The nation is having a terrible, horrible, no good, very bad flu season.
Flu is widespread in 46 states, according to reports to the Centers for Disease Control and Prevention.
Nationally, as of mid-December, at least 106 people had died of the infectious disease.
In addition, states across the country are reporting higher-than-average flu-related hospitalizations and emergency room visits. Hospitalization rates are highest among people older than 50 and children younger than 5.
In California, which is among the hardest-hit states, the virus struck surprisingly early this season. The state's warmer temperatures typically mean people are less confined indoors during the winter months. As a result, flu season usually strikes later than in other regions.
Health experts aren't sure why this season is different.
"We're seeing the worst of it right now," said Randy Bergen, a pediatrician who is leading the anti-flu effort for Kaiser Permanente Northern California. "We're really in historic territory, and I just don't know when it's going to stop."
Here are five things you should know about this flu season:
1. It's shaping up to be one of the worst in recent years.
The influenza A subtype H3N2 that appears to be most prevalent this year is particularly nasty, with more-severe symptoms including fever and body aches. Australia — whose experience U.S. public health officials follow closely in making their flu forecasts, in part because Australia's winter is our summer — reported a record-high number of confirmed flu cases in 2017. Another influenza B virus subtype also is circulating, "and that's no fun, either," Bergen said.
Flu season in the United States typically starts in October and ends in May, peaking between December and February.
2. This season's flu vaccine is likely to be less effective than previous versions.
U.S. flu experts say they won't fully know how effective this season's vaccine is until the season is over. But Australia's experience suggests effectiveness was only about 10 percent. In the United States, it is 40 to 60 percent effective in an average season. Vaccines are less protective if strains are different than predicted and if unexpected mutations occur.
3. You should get the flu shot anyway.
Even if it is not a good match to the virus now circulating, the vaccine helps ease the severity and duration of symptoms if you come down with the flu.
Children are considered highly vulnerable to the disease. Studies show that for children, a shot can significantly reduce the risk of dying. (The CDC reported that 101 children died of flu-related illness in the 2016-17 season.)
High-dose vaccines are recommended for older people, who also are exceptionally vulnerable to illness, hospitalization and death related to the flu, according to the CDC.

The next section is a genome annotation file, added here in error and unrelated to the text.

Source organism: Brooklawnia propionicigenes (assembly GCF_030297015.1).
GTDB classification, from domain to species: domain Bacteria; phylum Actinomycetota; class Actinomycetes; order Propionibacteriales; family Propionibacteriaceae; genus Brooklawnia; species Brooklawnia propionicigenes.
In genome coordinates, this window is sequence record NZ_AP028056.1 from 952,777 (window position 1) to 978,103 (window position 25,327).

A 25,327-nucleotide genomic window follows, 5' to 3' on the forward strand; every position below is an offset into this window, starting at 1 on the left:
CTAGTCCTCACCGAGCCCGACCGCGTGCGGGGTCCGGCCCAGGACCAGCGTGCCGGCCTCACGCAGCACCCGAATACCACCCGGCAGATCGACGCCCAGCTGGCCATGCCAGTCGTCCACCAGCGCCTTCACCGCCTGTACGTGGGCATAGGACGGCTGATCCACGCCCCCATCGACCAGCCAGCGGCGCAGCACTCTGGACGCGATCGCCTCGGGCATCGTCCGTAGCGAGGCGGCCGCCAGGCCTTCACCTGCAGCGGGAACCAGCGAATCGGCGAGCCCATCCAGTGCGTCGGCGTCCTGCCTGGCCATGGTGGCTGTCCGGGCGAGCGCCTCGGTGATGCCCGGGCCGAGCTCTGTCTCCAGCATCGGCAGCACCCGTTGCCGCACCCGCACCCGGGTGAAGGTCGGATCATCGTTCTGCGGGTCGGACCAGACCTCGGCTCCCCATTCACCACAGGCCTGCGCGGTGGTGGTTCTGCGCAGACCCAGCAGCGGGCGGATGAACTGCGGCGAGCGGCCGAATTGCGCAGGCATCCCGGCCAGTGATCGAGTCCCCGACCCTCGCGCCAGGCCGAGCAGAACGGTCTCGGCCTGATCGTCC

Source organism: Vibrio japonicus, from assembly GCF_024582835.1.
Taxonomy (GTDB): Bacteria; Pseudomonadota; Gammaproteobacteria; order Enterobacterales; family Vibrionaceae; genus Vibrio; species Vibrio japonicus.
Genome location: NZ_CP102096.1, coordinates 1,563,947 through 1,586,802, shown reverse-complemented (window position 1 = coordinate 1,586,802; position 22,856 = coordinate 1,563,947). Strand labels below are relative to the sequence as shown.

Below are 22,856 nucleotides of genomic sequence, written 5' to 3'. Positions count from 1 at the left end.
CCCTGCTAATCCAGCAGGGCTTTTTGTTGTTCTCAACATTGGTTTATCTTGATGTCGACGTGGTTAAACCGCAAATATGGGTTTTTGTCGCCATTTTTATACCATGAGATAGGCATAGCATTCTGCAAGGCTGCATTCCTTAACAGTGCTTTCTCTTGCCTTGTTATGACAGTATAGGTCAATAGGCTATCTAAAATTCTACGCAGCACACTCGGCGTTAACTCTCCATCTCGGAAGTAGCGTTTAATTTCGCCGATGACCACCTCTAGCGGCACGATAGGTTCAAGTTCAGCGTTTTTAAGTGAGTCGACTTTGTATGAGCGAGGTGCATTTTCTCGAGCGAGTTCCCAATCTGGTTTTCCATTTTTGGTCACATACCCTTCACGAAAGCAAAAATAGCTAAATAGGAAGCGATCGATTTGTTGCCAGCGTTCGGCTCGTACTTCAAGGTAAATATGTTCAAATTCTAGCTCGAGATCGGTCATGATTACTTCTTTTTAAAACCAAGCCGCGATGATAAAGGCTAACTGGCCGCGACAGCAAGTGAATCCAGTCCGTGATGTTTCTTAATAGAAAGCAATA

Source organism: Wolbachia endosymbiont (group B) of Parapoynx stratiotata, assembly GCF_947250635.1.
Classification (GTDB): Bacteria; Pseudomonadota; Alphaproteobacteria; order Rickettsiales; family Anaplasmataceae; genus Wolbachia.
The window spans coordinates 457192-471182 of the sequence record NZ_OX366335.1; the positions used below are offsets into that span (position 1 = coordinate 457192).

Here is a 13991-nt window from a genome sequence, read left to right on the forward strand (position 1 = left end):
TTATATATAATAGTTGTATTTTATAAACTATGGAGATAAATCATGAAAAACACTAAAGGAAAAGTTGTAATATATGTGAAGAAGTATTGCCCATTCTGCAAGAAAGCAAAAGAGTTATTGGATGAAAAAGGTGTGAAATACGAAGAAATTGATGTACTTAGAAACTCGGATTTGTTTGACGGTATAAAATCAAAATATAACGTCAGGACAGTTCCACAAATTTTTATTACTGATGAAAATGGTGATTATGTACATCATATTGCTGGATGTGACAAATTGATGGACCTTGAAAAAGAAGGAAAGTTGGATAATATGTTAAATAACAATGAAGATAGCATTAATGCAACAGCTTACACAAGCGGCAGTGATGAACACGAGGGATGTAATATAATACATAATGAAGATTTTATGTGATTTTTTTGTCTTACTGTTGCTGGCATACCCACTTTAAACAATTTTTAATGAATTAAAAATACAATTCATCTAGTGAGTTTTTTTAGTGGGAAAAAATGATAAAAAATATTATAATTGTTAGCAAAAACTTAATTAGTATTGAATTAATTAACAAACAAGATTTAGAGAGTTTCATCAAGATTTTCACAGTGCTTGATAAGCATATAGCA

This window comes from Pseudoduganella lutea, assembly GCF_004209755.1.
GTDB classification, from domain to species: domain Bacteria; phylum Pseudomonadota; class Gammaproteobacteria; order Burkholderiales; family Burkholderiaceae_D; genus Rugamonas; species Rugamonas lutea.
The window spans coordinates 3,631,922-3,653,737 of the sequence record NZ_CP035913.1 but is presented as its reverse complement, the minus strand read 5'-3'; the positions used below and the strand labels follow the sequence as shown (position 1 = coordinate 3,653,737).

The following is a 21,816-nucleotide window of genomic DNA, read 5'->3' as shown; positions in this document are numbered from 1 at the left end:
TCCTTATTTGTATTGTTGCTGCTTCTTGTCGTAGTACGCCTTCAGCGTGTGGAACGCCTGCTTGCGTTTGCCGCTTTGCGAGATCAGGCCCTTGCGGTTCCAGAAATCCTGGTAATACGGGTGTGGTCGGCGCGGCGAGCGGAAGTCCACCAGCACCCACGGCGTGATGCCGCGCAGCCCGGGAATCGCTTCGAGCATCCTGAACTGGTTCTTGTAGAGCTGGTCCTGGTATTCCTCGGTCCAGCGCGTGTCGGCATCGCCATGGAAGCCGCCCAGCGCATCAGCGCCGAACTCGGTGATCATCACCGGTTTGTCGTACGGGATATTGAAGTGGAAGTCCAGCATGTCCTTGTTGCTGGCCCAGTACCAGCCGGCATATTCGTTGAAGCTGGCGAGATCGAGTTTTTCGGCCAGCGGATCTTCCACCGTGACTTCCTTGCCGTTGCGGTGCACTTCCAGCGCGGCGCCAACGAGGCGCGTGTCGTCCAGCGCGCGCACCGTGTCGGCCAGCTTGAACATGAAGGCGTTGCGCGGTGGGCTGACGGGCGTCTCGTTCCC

"Some protection is better than no protection," Bergen said, "but it's certainly disappointing to have a vaccine that's just not as effective as we'd like it to be."
Shots may still be available from your doctor or local health clinic, as well as at some chain drugstores. Check the Vaccine Finder website at vaccinefinder.org for a location near you.
4. Basic precautions may spare you and your family from days in bed.
As much as possible, avoid people who are sick. Wash your hands frequently and avoid touching your mouth, nose and eyes.
Masks aren't particularly effective in keeping you from catching the flu, although they may help keep sick people who wear them from spreading their germs.
If you are sick, cover your cough and stay home from work if you can, Bergen said. Remaining hydrated, eating nutritious foods and exercising can also help strengthen your immune system.
Because elderly people are so vulnerable to the flu, some nursing homes and assisted-living facilities may limit visitors and resident activities, depending on the level of illness.
5. Don't mistake flu symptoms for those of a common cold.
The hallmarks of flu are fever and body aches that accompany cough and congestion, Bergen said.
If you feel as if you're having trouble breathing, or if your fever can't be controlled with medication such as Tylenol, check with your doctor. It's even more important for patients to see a doctor if they have a chronic medical condition such as diabetes or heart disease, or if they are young or elderly.
Kaiser Permanente doctors are now being advised to prescribe antiviral drugs such as Tamiflu — given as a pill or, for children, an oral suspension — even without a lab test for influenza, Bergen said. According to a report in the Los Angeles Times, however, Tamiflu supplies are running low.
And Bergen cautioned that these medications are only partly effective, reducing the length of illness by just a day or two.
Ostrov is a reporter for Kaiser Health News, a nonprofit health news service that is an editorially independent part of the Kaiser Family Foundation.